Uniting leaders in photography, politics, research and activism, the event will center around two series, 40 single images and one moving image. In the Series Competition, Vijay Jodha’s First Witnesses tells the poignant story of Indian farmers who commit suicide after erratic climate-induced weather patterns render their farms unviable, thus destroying their livelihoods. “Globally, we are more alive to the common challenges, be it climate change or a pandemic,” says Jodha on what the award means to him. “The involvement of everyone – from the arts community to the scientists and political leaders – offers the possibility of tackling this issue even if some others are laggards.”
Evangelos Daskalakis’ Kawsak Sacha, meanwhile, ruminates on humankind’s capacity to co-exist with the natural world, set amongst an indigenous Kichwa community in the Ecuadorian Amazonia. “The struggle of the natives in Ecuador is nothing more than a small piece in the [broader] mosaic of the destruction of our natural world,” says Daskalakis. “We have to learn from these communities, and realise that the capitalist vision of endless growth has driven us into deadlock.”
Inspired by the UN Sustainable Development Goals, the Single Image Competition covers the categories ‘People’, ‘Urban’, ‘Nature’ and ‘Futures’. Amongst the winners, Lena C Emery highlights the little-understood importance of fungi, namely as a vital agent in relieving the pressures we put on the natural world and its resources. Raquel Rivas Navas considers the impending wave of ‘climate migration’ as certain regions are rendered uninhabitable due to climate change, and Slater King muses on the human cost of plastic pollution.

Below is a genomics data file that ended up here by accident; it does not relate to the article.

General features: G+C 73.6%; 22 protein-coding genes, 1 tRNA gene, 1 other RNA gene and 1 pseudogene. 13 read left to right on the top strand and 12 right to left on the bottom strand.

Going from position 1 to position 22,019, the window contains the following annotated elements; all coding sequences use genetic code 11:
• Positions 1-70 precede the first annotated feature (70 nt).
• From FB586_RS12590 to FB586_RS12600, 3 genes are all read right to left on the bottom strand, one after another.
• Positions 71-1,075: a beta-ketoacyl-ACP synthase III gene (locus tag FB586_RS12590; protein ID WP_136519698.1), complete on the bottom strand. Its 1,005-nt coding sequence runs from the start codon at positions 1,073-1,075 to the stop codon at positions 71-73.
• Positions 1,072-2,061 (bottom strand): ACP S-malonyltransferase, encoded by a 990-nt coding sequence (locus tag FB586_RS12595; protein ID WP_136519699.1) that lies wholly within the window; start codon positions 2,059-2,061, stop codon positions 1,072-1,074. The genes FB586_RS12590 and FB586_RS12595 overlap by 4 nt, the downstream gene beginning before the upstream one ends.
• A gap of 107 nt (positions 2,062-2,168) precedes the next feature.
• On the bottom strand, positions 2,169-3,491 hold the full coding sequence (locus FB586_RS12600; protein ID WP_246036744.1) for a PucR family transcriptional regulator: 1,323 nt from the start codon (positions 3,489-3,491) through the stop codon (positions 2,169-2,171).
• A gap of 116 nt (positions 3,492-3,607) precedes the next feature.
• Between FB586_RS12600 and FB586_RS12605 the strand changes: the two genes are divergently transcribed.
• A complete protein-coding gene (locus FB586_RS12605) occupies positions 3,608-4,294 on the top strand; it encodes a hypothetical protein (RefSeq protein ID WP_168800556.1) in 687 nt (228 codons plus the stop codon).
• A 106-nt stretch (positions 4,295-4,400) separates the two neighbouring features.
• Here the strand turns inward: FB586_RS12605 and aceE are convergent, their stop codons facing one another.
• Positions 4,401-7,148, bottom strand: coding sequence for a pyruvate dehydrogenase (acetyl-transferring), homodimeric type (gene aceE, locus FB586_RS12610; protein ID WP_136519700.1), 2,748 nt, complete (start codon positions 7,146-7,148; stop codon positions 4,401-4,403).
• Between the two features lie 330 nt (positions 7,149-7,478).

In its entirety, the inaugural Decade of Change award unites artistic voices from around the world in an urgent and masterful exploration of the climate crisis — celebrating all that we have to protect, cautioning all that we have to lose, and capturing the weight of the problem in a language that’s accessible to all. “Scientists provide data that warns us of the unfolding tragedy. But the human cost is real, and terrible,” muses Paul Dickinson, Founder and Executive Chairman of CDP and part of the inaugural Decade of Change judging panel. “Great art can make us feel this dreadful truth — and, perhaps, drive us to action.”